Actually starting with "a plan"
So, I've had birds on the brain for the past week or two, gathering images from my fellow Colonial Beach Artists Guild members for an online themed "show"of "avian art." None of the pieces happened to be of a wood duck. It seemed a shame not to have such a colorful (and fairly common, in Virginia) species included and determined to try painting one in oils.
Although the male wood duck is so distinctive that I'd recognize one immediately, I still needed some research photos to look at. I found them on various birding websites.
If painting a plein air landscape, I might be content to just start flinging paint at the canvas without much concern about how strictly representational the finished result will be. However, I did want Mr. Wood Duck to be an accurate portrayal.
Recalling a illuminating series of classes I'd once taken from the talented Mr. Bill Harris of Liberty Town Arts in Fredericksburg VA, I first sketched my duck lightly in pencil on the canvas. Then, I went over the sketch with (in this case) black acrylic paint,
The advantage to acrylics is that they dry so fast. The outline was soon dry, and I could get the canvas effectively covered, also with acrylic paint. Having this "ground" of color, rather than painting onto a white canvas, can be useful. If nothing else, it does away with the occasional paralysis one can feel when faced with a "blank canvas."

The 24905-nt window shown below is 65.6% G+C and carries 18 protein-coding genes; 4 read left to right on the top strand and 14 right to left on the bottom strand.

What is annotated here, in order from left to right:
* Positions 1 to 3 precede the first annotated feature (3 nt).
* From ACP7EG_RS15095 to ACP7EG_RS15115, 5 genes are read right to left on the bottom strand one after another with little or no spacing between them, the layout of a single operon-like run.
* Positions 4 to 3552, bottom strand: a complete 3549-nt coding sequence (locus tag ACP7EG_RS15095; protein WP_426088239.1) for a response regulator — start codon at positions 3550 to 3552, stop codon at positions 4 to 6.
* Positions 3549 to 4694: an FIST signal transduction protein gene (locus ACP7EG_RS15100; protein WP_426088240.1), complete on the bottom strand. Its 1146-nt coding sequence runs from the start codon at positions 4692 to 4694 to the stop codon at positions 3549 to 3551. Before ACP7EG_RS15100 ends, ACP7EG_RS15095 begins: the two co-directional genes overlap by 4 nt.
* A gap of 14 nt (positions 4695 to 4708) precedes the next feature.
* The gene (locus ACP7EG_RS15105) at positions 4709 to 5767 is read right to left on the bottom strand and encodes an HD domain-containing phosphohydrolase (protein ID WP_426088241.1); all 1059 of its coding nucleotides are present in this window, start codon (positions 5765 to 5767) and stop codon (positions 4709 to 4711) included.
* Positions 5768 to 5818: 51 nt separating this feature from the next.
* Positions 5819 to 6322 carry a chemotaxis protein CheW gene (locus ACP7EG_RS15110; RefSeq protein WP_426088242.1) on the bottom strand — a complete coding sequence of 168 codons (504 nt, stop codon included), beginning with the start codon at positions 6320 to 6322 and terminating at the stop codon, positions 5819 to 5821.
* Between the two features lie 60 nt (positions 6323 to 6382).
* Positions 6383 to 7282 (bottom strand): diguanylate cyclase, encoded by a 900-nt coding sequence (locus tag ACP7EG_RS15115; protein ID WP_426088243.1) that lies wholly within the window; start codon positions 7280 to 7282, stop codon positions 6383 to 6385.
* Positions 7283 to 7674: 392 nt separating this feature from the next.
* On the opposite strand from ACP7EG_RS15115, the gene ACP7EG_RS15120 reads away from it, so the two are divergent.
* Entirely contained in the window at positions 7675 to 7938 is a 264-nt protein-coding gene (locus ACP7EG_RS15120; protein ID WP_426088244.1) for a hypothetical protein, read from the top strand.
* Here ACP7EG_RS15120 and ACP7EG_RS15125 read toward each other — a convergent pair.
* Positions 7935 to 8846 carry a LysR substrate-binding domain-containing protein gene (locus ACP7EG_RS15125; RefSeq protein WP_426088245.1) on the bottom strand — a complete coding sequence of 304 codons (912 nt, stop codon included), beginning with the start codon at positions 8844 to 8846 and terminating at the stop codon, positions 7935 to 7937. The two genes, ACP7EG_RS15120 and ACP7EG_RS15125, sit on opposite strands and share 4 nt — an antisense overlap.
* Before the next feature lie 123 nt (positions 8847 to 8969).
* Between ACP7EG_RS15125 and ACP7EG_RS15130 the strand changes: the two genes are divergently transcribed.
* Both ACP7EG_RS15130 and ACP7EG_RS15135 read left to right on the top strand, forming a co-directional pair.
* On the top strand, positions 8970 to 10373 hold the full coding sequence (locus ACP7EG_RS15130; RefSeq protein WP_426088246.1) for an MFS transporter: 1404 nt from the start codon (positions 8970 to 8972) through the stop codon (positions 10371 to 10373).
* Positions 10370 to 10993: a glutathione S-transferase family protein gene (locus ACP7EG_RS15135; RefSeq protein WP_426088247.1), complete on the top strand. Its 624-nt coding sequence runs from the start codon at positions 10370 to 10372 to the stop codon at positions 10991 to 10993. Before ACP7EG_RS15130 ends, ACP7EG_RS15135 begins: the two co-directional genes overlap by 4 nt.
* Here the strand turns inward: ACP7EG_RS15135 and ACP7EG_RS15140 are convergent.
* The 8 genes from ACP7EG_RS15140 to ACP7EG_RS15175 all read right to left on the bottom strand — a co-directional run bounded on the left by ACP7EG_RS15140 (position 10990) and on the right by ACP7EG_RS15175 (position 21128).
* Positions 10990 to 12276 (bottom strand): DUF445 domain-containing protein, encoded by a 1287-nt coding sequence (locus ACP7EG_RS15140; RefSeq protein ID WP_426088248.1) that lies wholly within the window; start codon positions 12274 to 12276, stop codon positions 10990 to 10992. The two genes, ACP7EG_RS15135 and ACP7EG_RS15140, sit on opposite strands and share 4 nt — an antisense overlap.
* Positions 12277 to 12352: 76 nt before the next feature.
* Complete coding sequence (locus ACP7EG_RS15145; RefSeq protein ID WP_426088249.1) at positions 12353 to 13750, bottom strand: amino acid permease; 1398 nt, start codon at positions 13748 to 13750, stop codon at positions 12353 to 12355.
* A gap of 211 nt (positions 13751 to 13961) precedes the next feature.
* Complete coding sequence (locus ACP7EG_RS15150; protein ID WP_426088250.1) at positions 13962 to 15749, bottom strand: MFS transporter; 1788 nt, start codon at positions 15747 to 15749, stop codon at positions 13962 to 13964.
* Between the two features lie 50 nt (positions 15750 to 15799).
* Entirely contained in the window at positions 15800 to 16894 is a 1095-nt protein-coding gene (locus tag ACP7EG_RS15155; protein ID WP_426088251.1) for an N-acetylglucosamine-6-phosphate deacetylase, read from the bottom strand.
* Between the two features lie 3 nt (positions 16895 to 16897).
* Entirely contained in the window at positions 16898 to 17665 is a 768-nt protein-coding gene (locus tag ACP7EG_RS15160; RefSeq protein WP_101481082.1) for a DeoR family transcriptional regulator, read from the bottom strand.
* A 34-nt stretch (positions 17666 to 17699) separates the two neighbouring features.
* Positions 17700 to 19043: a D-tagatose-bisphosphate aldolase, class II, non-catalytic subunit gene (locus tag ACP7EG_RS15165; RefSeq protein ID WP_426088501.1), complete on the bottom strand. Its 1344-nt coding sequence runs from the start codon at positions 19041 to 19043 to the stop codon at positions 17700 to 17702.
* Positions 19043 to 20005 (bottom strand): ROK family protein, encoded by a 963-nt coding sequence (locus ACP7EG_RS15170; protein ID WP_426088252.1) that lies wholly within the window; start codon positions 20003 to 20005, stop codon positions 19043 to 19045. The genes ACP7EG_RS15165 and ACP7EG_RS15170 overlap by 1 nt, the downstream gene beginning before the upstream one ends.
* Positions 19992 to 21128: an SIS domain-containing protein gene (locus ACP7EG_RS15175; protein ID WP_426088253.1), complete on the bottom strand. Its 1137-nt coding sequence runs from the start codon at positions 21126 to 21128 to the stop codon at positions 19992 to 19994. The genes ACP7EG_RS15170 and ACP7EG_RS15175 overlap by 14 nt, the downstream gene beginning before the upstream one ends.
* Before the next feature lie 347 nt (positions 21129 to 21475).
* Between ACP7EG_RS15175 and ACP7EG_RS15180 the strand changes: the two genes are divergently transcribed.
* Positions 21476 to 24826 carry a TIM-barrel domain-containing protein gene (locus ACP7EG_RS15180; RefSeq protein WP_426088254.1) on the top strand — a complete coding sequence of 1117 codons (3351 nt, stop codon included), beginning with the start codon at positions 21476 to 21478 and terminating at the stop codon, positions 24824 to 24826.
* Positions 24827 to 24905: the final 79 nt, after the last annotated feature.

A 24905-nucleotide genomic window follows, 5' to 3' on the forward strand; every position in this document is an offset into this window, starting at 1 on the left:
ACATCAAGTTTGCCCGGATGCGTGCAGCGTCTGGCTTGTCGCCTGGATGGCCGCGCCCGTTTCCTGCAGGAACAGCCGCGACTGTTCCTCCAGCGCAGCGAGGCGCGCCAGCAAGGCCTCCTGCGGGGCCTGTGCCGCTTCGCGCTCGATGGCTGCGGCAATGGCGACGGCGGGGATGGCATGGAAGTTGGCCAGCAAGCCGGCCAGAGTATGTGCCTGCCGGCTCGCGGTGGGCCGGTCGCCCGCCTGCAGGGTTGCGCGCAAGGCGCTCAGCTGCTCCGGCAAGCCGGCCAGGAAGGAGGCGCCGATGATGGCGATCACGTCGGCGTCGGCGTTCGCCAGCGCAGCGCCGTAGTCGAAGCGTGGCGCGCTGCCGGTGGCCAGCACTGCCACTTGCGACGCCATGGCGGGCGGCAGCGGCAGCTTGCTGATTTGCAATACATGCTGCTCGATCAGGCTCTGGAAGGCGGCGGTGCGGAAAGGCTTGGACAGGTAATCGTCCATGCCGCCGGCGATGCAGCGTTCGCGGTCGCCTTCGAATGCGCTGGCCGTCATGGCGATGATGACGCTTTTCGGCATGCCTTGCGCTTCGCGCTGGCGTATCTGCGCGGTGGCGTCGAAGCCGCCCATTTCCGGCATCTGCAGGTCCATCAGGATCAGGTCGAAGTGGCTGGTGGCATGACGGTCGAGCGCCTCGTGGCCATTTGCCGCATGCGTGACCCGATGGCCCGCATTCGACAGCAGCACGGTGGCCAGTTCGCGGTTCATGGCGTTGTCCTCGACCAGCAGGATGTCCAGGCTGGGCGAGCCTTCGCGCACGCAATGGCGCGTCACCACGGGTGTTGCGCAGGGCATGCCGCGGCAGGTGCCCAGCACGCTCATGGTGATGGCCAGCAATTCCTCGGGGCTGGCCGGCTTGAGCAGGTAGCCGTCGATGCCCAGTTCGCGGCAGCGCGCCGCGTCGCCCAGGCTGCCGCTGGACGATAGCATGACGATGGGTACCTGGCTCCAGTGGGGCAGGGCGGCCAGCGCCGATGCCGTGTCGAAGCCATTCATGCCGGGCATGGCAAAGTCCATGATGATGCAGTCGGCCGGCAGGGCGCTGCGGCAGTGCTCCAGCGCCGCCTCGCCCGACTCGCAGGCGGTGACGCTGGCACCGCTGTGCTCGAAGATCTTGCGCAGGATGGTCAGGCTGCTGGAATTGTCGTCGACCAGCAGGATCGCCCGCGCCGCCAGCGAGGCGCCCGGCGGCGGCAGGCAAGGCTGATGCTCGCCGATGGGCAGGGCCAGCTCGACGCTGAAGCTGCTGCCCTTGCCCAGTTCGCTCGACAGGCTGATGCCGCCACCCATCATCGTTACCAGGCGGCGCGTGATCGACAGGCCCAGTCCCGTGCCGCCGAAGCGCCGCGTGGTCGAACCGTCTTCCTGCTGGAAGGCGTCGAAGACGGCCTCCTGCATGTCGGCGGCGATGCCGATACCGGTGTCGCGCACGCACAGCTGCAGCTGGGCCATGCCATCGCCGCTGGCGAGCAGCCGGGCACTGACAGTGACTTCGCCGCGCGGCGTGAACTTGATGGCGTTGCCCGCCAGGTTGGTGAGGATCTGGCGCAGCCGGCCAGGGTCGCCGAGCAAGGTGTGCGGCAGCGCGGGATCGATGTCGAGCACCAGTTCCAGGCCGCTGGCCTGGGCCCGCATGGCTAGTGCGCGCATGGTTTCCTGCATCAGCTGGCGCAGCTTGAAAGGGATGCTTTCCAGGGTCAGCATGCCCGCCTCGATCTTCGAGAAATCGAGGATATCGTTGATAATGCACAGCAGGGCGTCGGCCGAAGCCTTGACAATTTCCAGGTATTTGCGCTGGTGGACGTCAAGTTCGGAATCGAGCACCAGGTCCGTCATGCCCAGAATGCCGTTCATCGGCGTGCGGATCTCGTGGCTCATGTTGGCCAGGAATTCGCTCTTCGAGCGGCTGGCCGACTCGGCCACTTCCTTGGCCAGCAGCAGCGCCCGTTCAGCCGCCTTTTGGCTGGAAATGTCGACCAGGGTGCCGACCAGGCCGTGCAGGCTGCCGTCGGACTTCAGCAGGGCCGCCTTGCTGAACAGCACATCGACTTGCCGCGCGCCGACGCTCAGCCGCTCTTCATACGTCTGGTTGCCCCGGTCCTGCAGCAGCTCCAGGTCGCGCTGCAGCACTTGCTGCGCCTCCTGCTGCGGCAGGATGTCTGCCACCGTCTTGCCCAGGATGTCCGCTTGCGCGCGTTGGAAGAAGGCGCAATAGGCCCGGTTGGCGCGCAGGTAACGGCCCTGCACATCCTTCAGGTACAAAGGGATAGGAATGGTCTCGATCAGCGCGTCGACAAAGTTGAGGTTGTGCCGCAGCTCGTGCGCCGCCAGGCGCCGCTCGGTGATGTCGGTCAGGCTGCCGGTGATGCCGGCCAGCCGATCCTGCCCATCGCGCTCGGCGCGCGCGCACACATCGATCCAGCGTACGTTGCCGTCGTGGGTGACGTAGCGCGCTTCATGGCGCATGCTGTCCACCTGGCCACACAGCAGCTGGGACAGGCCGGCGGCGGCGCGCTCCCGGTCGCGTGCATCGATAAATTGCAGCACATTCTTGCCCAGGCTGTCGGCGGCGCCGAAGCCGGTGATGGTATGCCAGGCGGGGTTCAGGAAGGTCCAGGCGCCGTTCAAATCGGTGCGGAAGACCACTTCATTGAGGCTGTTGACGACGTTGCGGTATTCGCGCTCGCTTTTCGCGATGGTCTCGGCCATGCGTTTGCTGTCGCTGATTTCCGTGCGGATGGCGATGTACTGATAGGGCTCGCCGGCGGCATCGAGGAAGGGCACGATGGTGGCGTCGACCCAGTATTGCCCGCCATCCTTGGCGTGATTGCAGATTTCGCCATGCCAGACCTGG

Now, about an hour in to this project, I can start painting in oils. I am going to just put in some big, simple areas of color, and then think for a bit about where to take it from there.
Other aspects of life have come up, so I call a temporary halt on this painting. The oil paints on their sheet of pallet paper will be put in a Masterson palette keeper and still be usable when I can return, even if it is not for several days. Until then!
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